Guantánamo Bay may be only a few hundred miles from the U.S. mainland, but its isolation, dated infrastructure, and exclusive military control make it a uniquely cumbersome place to conduct a trial—let alone some of the most complex, politically sensitive cases in our country’s history.
The proceedings at the GTMO naval base, in the Expeditionary Legal Complex courthouse, should be showcases for American jurisprudence at its fairest and most defensible, opportunities not just to prosecute those we suspect of harming us but also to demonstrate to the world how a nation founded on due process responds to crimes of war in an age of terror. Instead, more than 14 years after the September 11 attacks cut short 2,977 lives, seven years after the first filing of charges, and nearly four years after the commencement of pretrial hearings, the 9/11 case—like the two others underway, for the USS Cole bombing and the al Qaida-led assault of U.S. troops on the Afghan battlefield—has moved at a dismal pace.
We are not assigning blame or choosing sides, much less advocating for a particular outcome. Everything moves glacially at Guantánamo, whether the disruption is a hurricane or a toothache, revelations of government eavesdropping or detainee objections to contact with female guards. We worry, however, that these chronic delays—the inefficiency, the expense, the uncertainty over something as basic as a trial date—are undermining the legitimacy of the Military Commission process, and beyond that, our nation’s credibility on the world stage. By our count, Guantánamo’s three military judges conducted a total of just 30 days of on-the-record hearings in 2015. That matches the halting clip previously documented in an internal Pentagon memo, which tallied 33 days of hearings in 2014, preceded by 34 days in 2013. Regardless of one’s political views or position on the detention camp’s future, the on-again, off-again pursuit of justice, for at best a week or two every other month, serves nobody’s interests, neither deciding guilt nor doling out punishment nor affirming the integrity of our legal system.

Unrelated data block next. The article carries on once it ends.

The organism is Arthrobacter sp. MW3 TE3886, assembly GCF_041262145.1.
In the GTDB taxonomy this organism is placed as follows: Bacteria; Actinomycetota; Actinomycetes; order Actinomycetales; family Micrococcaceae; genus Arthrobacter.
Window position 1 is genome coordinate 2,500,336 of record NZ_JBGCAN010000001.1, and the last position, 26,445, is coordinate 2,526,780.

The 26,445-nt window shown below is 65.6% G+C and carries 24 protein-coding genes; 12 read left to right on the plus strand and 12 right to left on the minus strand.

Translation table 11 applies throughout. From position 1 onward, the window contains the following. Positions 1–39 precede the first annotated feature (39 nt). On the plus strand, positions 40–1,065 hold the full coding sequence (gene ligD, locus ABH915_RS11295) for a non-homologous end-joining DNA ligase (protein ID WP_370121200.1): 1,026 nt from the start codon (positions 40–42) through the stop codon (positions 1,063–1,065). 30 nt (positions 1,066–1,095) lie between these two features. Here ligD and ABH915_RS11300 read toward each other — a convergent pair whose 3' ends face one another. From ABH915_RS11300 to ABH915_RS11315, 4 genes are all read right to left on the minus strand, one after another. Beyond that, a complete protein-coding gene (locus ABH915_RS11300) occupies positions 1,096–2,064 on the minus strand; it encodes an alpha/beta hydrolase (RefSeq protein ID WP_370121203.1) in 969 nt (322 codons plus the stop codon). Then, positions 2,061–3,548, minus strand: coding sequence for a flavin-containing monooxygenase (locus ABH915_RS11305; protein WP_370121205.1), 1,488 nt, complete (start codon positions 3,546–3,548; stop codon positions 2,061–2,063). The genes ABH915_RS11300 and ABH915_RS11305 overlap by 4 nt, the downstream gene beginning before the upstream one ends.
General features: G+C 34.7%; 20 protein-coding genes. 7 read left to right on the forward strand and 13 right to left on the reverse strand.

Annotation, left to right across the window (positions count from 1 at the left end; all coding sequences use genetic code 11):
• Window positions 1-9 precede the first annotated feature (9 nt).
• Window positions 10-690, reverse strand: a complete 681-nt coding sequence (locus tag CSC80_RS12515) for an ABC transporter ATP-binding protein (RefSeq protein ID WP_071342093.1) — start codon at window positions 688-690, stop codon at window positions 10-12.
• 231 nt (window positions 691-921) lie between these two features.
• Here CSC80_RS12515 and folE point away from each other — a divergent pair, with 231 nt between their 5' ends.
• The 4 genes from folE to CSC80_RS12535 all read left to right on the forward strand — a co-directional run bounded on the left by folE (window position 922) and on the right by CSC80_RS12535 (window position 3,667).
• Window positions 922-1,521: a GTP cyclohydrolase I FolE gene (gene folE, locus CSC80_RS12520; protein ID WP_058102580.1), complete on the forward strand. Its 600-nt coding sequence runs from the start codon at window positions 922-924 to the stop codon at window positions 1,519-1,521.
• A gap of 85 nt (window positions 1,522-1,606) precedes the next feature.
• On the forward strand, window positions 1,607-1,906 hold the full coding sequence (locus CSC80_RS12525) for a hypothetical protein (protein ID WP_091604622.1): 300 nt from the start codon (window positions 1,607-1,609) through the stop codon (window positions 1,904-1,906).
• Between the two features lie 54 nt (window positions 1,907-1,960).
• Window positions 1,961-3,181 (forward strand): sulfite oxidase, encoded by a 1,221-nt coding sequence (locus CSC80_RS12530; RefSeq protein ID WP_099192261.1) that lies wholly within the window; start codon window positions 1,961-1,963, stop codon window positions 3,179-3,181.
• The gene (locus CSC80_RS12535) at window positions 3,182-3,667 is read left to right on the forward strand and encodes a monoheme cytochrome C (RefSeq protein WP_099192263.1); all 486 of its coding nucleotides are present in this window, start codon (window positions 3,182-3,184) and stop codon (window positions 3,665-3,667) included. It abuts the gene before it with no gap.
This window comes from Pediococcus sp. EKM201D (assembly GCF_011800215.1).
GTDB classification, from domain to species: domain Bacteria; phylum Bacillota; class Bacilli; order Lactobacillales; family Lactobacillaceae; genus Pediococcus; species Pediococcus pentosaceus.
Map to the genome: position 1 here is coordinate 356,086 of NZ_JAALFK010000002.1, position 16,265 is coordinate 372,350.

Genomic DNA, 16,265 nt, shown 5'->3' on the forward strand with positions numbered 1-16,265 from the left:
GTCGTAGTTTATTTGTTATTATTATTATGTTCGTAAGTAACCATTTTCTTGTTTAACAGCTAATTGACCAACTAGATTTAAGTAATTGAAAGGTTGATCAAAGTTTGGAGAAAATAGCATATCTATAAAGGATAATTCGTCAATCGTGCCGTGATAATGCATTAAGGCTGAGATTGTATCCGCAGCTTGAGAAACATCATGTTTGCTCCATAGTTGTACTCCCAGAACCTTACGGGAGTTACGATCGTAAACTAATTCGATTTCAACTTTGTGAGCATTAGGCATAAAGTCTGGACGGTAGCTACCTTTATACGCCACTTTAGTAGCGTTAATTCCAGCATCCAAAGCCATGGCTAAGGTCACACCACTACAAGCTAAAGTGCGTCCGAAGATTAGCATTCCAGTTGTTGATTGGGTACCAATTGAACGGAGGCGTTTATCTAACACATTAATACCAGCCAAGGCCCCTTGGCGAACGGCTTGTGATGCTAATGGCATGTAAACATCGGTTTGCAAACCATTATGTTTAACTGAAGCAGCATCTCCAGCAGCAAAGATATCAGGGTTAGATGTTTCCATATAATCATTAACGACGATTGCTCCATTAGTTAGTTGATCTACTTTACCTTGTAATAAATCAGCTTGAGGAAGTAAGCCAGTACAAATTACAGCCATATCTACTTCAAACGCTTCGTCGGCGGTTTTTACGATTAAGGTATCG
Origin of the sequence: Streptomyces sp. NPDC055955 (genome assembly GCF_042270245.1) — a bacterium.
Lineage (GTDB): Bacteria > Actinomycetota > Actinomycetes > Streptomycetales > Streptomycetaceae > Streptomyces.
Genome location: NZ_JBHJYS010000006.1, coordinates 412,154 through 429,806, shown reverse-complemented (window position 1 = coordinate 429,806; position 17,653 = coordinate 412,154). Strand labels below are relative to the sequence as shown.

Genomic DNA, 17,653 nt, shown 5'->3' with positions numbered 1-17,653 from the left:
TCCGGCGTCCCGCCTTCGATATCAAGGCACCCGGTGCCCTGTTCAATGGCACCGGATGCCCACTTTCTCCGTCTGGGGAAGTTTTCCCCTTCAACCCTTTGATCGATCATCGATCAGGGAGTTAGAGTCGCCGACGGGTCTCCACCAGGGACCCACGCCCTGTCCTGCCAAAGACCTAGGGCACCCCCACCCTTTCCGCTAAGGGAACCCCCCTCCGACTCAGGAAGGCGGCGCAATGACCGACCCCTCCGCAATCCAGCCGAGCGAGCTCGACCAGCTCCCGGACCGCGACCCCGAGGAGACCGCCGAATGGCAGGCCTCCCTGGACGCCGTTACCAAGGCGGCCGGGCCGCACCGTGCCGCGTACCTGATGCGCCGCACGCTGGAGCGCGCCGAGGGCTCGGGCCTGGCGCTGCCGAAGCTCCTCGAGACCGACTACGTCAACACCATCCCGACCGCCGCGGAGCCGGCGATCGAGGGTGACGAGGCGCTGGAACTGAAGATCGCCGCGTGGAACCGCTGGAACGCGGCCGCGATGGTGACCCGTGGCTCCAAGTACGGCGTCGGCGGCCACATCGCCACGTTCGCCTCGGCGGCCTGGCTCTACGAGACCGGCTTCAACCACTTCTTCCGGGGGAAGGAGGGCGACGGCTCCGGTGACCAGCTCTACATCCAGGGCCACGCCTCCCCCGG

We know this firsthand. Since 2013, the Pacific Council on International Policy has sent 17 members to the Guantánamo proceedings as official nongovernmental observers; together, we have spent 90 days on the island. Our GTMO Task Force is a bipartisan group, mostly practicing lawyers, though some of us have government, public policy, academic, and military backgrounds. What we share is a concern over the sporadic schedule we have witnessed at Guantánamo and a desire for concrete, pragmatic remedies that can fairly and transparently expedite a just resolution.
And after studying this issue over recent months, we can unanimously recommend a common sense solution: empower federal judges to preside over the Military Commission trials.